For years, it was thought that you just couldn't pull off a decent shooter on consoles without some compromise—Goldeneye 007 put that claim to bed. It had amazing music, courtesy of famed Rare musician Grant Kirkhope, consisting of pastiches of Bond's best tunes from across his many films. While Rare's original idea of including the likenesses of previous Bond actors Sean Connery, Roger Moore, and Timothy Dalton couldn't come to fruition due to difficulties with likeness rights, the game utilized the likenesses of all of the actors from the Goldeneye film, including then-Bond actor Pierce Brosnan and the most memorable henchmen in Bond's rogues gallery. While these graphics are definitely dated, they were positively stunning back in the day.

And best of all: it was just fun to play. The single player mode gave would-be MI6 operatives plenty of missions along with unlockable cheats and multiplayer stages—not to mention the elusive 007 difficulty. While the lion's share of the stages are based on the Goldeneye film, two bonus stages reference previous movies Moonraker and The Man with the Golden Gun, respectively.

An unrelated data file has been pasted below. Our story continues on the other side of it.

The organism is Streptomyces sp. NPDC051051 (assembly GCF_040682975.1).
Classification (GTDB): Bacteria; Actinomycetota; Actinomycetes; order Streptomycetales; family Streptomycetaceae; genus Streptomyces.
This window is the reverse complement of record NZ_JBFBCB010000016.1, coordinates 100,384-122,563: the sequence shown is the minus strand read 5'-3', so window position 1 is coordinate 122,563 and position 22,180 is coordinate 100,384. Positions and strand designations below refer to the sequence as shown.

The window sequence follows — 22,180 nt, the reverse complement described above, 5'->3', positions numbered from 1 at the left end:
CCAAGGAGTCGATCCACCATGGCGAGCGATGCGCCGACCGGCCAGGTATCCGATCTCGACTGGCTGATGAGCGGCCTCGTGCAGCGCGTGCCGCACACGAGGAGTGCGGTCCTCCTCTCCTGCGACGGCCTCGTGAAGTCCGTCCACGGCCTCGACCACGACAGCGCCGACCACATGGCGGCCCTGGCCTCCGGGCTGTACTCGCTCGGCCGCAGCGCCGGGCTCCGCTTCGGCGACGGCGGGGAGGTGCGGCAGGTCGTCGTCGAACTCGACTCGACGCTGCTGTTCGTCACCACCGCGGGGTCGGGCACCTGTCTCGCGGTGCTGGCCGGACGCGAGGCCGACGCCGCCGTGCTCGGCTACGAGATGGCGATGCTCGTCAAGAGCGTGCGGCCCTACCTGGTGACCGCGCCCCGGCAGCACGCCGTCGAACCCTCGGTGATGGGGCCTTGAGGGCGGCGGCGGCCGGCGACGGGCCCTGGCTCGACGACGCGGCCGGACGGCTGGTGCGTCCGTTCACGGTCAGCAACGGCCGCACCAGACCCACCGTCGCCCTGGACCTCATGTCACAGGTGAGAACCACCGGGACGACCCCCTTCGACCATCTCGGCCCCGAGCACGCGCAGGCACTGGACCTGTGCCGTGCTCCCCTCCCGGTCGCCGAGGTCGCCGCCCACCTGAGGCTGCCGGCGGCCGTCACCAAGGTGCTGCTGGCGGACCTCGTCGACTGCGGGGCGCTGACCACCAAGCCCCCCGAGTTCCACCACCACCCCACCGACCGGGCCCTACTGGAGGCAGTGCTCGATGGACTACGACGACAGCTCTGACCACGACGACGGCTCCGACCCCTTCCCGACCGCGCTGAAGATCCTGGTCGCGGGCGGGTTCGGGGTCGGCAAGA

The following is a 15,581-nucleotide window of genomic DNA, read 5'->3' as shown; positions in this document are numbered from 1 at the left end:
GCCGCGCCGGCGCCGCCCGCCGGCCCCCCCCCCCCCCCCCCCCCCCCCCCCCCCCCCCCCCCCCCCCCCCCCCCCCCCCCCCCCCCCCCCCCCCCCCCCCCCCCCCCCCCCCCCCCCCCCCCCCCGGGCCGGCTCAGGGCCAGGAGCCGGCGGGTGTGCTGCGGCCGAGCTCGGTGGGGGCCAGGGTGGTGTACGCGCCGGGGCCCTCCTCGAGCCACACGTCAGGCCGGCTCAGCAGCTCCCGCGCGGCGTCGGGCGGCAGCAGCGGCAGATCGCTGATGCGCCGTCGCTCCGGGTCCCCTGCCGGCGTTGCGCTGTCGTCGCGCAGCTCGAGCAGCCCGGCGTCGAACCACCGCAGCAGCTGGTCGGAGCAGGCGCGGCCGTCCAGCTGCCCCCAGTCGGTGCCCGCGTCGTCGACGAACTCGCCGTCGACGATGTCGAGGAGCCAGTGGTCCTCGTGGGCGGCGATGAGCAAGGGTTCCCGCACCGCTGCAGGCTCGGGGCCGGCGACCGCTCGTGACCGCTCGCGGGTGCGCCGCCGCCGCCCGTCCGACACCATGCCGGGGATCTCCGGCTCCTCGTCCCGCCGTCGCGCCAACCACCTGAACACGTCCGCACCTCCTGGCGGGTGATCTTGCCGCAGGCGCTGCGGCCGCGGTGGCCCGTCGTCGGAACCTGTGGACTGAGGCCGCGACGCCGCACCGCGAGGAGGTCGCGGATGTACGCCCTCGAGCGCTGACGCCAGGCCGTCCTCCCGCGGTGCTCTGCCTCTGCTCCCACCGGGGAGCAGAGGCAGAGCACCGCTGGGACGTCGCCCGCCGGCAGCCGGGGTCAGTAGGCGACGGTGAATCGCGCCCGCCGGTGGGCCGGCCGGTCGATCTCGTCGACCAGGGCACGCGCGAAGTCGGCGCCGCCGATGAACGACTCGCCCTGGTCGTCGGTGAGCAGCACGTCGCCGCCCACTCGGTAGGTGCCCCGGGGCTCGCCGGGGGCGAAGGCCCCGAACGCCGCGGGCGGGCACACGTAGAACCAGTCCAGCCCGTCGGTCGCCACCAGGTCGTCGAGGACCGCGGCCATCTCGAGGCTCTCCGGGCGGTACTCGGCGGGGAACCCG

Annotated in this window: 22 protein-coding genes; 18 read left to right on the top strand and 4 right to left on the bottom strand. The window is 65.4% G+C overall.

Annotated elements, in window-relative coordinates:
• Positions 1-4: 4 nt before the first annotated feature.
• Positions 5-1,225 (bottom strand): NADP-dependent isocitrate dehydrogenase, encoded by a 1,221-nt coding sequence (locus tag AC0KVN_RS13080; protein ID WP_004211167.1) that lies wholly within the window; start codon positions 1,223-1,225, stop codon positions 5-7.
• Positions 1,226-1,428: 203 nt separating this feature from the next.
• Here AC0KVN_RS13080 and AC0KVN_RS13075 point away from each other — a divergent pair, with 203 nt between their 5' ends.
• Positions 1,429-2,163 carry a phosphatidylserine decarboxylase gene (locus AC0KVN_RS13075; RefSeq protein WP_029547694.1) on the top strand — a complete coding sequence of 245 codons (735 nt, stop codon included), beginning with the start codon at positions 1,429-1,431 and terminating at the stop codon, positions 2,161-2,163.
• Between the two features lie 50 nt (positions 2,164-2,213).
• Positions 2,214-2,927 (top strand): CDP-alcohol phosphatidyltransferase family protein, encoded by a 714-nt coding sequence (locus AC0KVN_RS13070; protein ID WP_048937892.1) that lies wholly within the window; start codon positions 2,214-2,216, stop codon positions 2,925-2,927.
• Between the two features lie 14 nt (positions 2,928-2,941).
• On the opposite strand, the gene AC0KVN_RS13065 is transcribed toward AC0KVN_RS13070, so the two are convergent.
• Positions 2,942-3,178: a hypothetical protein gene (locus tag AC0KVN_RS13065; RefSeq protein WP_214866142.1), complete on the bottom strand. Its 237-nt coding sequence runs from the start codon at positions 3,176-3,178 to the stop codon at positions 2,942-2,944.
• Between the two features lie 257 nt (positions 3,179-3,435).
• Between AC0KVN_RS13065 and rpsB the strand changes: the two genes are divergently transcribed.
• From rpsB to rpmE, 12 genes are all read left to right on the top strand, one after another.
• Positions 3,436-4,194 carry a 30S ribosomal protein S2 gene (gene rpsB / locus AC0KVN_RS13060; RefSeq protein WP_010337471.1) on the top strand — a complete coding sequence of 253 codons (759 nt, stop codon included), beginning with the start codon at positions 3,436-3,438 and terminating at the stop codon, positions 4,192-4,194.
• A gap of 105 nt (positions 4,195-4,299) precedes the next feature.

The Nintendo Switch Online port preserves all of these fun features and more; not only is the game remastered for widescreen displays, the groundbreaking multiplayer mode even has online connectivity, so it's easier than ever to scramble around the maps in pursuit of the Golden Gun or team up to bully that one jerk who chose to play as Oddjob. Goldeneye 007 isn't just a stellar licensed game, it's just a stellar game overall. Also, in true Rare fashion, the Pause menu theme is a banger.

4) Earthbound / Earthbound 0 – Super Nintendo (Nintendo Entertainment System)